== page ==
Photo by Carey Rose
With a large APS-H sized Foveon sensor, Sigma's sd Quattro H promises a lofty 51MP of equivalent resolution when compared to more traditional Bayer-sensor cameras. The sd Quattro lineup is also the first series of Sigma cameras ever to output Raw files in an accessible DNG format, meaning you can open them with almost any Raw converter, as opposed to being locked into Sigma's Photo Pro software. Take a look through our gallery of cherry blossoms, cars, cityscapes and studio shots and download a few files to check out the impressively sharp Foveon rendering for yourself.
For last week’s photography assignment in the Observer New Review we asked you to share your photos on the theme of music via GuardianWitness. Here’s a selection of our favourites
- Share your photos on this week’s theme ‘city’ by clicking the button below
Wherever you are in the world, this week we’d like to see your pictures on the theme ‘city’
The next theme for our weekly photography assignment in the Observer New Review is ‘city.’ Share your photos of what city means to you – and tell us about your image in the description box.
The closing date is Thursday 13 April at 10 am. We’ll publish our favourites in The New Review on Sunday 16 April and in a gallery on the Guardian site.Continue reading...
A group of girls pose with schoolbags stencilled with the words “Black Power”. A young Indian man, Farrukh Dhondy, a teacher and member of the British Black Panthers, stands defiantly outside his recently firebombed home, holding the newspaper that details the bombing. Activists pose with clenched fists and a copy of Angela Davis’s If They Come in the Morning. The power of these images, taken by photographer Neil Kenlock, still resonates more than 40 years later, as does the story they tell: a tale of oppression, resistance and a community’s fight for survival and for change.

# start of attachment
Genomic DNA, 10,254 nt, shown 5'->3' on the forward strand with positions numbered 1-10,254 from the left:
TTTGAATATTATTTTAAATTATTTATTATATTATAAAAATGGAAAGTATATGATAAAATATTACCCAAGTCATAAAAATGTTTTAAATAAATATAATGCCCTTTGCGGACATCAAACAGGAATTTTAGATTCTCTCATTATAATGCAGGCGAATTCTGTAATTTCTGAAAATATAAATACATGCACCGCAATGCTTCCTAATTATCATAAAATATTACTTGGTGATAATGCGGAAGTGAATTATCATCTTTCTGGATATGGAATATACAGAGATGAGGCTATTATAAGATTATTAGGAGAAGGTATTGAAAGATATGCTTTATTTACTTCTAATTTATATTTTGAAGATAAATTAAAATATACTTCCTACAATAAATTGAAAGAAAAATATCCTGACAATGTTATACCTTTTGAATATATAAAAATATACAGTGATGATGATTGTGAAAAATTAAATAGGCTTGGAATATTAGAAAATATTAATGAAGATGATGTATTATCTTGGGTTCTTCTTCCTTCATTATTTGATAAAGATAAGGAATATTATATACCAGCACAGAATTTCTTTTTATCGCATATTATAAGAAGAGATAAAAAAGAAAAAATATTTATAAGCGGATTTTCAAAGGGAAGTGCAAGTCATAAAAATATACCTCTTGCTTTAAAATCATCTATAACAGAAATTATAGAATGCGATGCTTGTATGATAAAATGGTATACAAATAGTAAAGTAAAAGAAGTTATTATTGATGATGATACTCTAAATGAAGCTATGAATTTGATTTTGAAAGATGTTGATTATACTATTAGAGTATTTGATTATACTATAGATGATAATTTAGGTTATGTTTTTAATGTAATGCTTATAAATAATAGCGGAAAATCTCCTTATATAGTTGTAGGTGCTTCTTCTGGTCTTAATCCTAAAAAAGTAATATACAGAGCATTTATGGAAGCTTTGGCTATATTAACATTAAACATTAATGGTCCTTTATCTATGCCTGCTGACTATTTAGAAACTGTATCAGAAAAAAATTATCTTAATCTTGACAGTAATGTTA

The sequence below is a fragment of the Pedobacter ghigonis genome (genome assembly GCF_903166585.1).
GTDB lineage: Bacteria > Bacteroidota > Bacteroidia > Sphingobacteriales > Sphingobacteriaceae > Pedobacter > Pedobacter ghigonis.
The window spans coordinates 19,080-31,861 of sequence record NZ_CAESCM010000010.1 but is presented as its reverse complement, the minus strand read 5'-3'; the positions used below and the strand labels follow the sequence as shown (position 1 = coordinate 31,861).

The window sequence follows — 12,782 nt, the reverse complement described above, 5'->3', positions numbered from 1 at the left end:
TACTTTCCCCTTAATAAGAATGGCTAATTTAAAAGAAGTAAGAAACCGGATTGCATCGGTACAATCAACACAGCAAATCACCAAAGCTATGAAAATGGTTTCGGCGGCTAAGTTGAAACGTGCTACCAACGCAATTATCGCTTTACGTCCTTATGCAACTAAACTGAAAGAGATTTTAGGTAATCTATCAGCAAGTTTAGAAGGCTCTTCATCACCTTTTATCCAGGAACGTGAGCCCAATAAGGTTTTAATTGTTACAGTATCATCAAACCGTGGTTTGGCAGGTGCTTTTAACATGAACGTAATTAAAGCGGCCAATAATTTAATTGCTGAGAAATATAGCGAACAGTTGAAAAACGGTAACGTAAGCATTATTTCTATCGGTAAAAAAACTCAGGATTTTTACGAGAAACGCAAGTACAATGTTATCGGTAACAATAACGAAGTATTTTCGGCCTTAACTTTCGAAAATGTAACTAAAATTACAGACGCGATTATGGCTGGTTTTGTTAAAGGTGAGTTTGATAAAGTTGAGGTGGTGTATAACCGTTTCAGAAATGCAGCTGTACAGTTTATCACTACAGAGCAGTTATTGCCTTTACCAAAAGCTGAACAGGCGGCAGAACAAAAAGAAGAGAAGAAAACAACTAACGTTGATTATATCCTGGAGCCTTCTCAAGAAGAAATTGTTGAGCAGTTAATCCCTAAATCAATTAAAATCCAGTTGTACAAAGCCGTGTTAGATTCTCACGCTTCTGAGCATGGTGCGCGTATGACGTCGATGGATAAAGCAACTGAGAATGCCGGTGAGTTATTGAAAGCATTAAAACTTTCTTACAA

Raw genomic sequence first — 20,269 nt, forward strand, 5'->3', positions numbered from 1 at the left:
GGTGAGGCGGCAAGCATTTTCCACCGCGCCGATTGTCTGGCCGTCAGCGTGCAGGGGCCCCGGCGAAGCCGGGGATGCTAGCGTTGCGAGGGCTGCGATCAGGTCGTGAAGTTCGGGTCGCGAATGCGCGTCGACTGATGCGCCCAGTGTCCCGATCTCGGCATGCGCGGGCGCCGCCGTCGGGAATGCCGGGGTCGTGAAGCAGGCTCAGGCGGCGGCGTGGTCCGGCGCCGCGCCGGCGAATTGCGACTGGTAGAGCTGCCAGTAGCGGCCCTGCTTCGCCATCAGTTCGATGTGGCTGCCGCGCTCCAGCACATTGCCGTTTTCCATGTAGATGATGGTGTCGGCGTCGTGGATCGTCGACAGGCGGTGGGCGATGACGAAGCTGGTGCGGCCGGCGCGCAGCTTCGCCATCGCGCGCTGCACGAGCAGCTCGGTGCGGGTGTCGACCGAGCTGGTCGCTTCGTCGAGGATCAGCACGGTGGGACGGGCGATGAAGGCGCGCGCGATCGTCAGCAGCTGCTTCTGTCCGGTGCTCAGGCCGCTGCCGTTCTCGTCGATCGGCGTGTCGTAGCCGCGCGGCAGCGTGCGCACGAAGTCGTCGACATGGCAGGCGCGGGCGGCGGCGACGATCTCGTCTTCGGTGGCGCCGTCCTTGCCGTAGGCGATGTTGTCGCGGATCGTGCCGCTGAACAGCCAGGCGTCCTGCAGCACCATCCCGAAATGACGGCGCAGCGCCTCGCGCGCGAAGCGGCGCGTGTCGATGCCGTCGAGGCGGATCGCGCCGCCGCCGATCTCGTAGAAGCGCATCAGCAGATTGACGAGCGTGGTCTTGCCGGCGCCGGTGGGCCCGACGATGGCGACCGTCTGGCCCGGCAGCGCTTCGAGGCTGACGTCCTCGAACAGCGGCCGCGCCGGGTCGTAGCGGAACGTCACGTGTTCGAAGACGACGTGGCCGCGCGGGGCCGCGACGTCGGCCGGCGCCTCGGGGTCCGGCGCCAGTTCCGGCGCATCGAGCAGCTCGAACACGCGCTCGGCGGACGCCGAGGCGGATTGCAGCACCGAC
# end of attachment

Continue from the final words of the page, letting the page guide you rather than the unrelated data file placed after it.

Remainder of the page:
It is a story that has been largely ignored down the years. Now the black power movement, and in particular the British Black Panthers, find themselves back in the spotlight. There is a photography exhibition at Tate Britain, Stan Firm Inna Inglan: Black Diaspora in London, 1960-1970s; a proposed film about the Mangrove Nine trial in which the late Darcus Howe and fellow Black Panther Althea Jones-Lecointe successfully defended themselves against charges of incitement to riot; a celebration of Howe’s life at the Black Cultural Archives in Brixton; and the arrival of Guerrilla, a new drama series written by 12 Years A Slave screenwriter John Ridley, which airs on Sky Atlantic.Continue reading...
From the glamour of Ladies Day to One For Arthur’s triumph in the Grand National steeplechase, we bring you some of our favourite pictures of the winners, punters and atmosphere from over the three daysContinue reading...
Classic images of Frida Kahlo by Nickolas Muray, her longtime friend and lover, form a new exhibition at the Museum of Latin American Art in Long Beach, California, set to open on 30 April. His unique perspective created a series of intimate pictures that document her interest in her Mexican heritage, and her relationships with friends and familyContinue reading...